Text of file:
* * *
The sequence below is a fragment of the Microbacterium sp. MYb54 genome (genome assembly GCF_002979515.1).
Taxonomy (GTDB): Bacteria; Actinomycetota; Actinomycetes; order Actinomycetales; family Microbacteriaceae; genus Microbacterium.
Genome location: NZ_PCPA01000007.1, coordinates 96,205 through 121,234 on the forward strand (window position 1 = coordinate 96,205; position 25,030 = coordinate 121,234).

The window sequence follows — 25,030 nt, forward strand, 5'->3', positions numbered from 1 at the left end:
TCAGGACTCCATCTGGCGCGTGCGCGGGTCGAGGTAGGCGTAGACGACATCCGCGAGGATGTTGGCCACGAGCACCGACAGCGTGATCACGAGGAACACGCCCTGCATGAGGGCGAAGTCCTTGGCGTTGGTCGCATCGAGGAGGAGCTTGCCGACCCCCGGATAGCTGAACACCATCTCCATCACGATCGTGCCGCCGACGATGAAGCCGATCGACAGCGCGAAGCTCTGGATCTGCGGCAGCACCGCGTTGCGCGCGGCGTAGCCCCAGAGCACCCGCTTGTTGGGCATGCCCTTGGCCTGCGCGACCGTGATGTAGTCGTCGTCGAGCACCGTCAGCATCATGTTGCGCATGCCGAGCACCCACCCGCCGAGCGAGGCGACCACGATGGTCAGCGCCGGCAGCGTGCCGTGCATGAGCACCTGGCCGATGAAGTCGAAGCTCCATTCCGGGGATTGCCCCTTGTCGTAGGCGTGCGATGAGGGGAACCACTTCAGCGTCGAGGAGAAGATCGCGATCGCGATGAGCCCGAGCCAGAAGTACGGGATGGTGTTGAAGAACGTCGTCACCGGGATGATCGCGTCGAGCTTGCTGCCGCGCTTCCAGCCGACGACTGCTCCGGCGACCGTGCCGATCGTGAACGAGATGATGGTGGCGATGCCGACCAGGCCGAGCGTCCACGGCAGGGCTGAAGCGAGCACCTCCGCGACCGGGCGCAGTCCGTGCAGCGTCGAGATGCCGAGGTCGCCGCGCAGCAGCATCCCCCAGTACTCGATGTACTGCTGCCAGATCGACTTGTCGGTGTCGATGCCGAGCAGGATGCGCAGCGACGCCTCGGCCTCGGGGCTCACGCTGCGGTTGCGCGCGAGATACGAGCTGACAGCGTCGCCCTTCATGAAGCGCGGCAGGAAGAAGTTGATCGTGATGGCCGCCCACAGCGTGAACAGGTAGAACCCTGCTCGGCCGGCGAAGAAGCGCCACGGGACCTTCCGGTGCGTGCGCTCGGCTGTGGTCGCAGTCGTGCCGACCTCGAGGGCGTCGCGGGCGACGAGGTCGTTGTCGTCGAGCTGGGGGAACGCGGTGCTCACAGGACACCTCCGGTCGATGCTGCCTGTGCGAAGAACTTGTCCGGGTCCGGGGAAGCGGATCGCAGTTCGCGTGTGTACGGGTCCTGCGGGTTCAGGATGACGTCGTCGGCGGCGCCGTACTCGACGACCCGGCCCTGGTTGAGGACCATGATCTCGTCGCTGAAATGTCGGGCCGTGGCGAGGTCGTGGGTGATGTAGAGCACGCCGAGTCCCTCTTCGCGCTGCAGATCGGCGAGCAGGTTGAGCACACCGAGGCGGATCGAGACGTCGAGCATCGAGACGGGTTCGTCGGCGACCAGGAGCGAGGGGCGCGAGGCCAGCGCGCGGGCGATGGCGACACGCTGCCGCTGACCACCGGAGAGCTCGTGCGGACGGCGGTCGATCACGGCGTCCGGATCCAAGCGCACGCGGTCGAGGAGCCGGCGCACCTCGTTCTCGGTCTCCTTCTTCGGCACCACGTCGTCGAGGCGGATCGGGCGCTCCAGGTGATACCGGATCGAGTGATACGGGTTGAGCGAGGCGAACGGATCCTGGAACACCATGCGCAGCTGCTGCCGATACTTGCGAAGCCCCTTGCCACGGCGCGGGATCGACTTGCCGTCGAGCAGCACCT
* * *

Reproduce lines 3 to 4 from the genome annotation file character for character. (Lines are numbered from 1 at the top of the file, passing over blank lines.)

Genome location: NZ_PCPA01000007.1, coordinates 96,205 through 121,234 on the forward strand (window position 1 = coordinate 96,205; position 25,030 = coordinate 121,234).

The window sequence follows — 25,030 nt, forward strand, 5'->3', positions numbered from 1 at the left end: